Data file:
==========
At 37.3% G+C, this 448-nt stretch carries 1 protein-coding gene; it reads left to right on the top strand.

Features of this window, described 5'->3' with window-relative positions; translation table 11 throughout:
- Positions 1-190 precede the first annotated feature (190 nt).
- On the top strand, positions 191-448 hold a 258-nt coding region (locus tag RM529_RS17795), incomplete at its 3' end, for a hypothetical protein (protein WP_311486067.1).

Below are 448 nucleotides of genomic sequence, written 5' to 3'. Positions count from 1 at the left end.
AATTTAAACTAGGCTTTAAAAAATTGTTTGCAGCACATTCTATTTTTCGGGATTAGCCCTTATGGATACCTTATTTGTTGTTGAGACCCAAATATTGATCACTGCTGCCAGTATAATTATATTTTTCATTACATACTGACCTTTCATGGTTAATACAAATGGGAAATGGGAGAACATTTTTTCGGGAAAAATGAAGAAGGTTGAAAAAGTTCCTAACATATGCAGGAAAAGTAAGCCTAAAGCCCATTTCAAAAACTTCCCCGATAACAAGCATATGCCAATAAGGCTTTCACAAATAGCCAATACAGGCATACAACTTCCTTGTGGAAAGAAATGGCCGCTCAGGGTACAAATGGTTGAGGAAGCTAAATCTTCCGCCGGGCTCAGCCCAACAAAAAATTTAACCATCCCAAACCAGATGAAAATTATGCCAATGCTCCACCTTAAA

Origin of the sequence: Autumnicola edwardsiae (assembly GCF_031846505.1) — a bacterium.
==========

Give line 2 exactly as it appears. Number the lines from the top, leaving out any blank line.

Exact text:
Features of this window, described 5'->3' with window-relative positions; translation table 11 throughout: